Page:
Re variance reduction have you tried the standard approaches ? (Common random numbers, antithetic variates, control variates, importance sampling and stratified sampling)

Here a reference to a paper that I find quite neatly describes potential pitfalls and model calibration around the Heston model: http://www.math.umn.edu/~bemis/IMA/MMI2008/calibrating_heston.pdf

and another one for its elegance to describe in simple terms: http://ta.twi.tudelft.nl/mf/users/oosterle/oosterlee/chen.pdf

Here a link to actually implement the calibration in Matlab: http://www.mathworks.com/matlabcentral/fileexchange/29446-heston-model-calibration-and-simulation

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Yes I suppose with the long-jumping discretizations Monte Carlo methods could be used for calibration as well, but I still have the feeling some folks invert the vanilla formulae to calibrate to a given set of European options (if that is the goal). Not 100% sure though. Nice links, will read this week hopefully - never enough time to read everything! –  experquisite Jan 22 '13 at 3:49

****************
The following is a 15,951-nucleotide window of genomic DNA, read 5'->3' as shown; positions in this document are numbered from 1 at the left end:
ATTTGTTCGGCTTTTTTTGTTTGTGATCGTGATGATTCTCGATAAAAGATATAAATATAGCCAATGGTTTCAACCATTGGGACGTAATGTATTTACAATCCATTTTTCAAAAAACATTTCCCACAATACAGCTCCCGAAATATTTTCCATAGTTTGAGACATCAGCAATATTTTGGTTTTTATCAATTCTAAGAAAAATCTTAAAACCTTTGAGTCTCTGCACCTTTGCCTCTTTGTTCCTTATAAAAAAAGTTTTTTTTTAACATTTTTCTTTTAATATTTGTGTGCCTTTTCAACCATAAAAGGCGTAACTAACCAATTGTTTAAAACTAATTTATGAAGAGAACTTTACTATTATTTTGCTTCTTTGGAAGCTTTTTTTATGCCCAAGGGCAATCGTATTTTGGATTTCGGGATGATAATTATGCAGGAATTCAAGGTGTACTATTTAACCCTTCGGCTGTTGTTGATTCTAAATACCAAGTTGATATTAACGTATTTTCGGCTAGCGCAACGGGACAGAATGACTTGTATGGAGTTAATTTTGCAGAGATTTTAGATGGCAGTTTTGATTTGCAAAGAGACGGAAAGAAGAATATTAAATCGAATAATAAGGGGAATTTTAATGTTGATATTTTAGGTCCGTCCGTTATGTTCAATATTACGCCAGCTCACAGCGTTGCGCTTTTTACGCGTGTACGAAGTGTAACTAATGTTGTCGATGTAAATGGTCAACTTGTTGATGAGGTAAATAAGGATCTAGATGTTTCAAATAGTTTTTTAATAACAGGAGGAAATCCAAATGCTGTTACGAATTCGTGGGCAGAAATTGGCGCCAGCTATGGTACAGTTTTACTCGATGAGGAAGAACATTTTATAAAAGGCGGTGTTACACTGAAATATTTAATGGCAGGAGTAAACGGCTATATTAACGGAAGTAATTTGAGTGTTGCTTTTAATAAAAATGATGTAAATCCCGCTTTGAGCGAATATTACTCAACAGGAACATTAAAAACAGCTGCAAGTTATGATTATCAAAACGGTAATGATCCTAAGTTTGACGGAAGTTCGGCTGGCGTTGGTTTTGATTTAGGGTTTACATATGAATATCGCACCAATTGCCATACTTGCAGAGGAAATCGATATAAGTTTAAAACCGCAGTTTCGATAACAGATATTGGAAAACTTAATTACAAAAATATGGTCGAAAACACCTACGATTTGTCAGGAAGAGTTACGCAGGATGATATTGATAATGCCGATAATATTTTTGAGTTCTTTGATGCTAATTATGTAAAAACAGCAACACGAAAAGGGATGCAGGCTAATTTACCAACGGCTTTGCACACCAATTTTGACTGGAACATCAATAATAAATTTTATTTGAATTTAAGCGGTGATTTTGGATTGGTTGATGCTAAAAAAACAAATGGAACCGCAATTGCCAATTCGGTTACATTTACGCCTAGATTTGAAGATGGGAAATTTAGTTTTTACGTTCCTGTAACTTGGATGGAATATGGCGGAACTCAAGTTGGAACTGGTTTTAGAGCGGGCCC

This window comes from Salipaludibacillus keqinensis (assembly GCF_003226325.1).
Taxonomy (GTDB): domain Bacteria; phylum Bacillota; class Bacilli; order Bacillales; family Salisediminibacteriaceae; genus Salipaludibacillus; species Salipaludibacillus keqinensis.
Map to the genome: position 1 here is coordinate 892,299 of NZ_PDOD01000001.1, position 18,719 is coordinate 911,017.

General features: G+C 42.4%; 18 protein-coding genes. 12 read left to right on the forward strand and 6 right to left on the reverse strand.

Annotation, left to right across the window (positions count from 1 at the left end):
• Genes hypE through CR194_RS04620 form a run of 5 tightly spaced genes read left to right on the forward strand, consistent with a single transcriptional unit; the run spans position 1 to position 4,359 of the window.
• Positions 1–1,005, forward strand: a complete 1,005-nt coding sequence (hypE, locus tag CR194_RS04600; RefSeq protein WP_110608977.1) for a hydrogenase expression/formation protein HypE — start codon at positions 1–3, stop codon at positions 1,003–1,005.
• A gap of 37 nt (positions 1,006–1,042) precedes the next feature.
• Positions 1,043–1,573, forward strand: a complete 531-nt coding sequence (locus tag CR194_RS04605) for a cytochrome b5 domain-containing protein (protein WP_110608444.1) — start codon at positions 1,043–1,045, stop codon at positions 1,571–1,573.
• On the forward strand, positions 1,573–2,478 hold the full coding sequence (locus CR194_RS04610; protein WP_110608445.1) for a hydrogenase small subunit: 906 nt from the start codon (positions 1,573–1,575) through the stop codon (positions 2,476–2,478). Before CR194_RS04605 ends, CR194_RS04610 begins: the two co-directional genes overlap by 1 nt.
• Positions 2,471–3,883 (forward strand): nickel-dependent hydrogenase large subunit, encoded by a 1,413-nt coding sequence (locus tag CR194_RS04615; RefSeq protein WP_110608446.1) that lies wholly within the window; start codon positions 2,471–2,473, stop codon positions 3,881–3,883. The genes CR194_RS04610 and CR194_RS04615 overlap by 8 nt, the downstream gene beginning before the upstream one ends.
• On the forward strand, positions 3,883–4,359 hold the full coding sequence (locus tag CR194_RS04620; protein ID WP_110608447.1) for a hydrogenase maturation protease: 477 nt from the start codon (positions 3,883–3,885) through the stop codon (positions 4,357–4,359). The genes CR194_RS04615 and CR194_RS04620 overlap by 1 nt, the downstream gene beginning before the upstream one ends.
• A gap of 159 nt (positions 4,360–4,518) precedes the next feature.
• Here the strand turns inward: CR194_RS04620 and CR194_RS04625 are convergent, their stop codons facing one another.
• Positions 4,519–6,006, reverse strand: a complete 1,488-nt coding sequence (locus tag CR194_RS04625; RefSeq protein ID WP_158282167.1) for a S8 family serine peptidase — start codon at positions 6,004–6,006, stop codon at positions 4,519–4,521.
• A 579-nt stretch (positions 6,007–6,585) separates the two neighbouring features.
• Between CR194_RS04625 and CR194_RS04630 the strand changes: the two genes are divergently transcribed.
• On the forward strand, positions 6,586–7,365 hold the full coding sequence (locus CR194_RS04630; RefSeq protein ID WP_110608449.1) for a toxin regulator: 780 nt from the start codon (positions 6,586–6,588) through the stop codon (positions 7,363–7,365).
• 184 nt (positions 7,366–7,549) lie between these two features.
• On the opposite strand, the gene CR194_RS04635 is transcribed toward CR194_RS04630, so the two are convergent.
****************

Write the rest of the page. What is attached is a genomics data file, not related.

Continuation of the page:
@experquisite, I hear you, if I printed all the papers of links I stored on my reading list on my ipad they would not fit into the bed room. I see your point re inversion of the close form. What I like is that you have control over the process using a discretization plus having so many variance reduction techniques at hand plus much more powerful means to run MC (parallelization, concurrency, GPU matrix computations,...) does not give an excuse to exotic desks anymore to having to wait till the next morning to get their risk ;-) –  Matt Wolf Jan 22 '13 at 3:56
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Yeah, it also gives hope that models won't be popularized solely based on their analytical tractability anymore, but on the merits of their accurate description of underlying dynamics, even if they must be numerically solved for everything. –  experquisite Jan 22 '13 at 4:02
    
Nice way of thinking, gotta upvote that ;-) Very much in line with my thoughts, too much attention is paid, imho, to deriving analytic closed-form solutions, and not getting the underlying dynamics right. Look at some volatility models, they arrive at totally messed up smile dynamics. –  Matt Wolf Jan 22 '13 at 4:13
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Here's a decent study of calibration performance using fast fourier transforms versus other techniques. It concludes Gaussian quadrature works better than other techniques.

http://www.frankfurt-school.de/dms/publications-cqf/CPQF_Arbeits6.pdf

Edit: AZhu points out the link above is dead and that a working link is http://mpra.ub.uni-muenchen.de/2975/1/MPRA_paper_2975.pdf

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That link is dead but here is a working one: mpra.ub.uni-muenchen.de/2975/1/MPRA_paper_2975.pdf Thanks for sharing! –  AZhu Jan 22 '13 at 16:42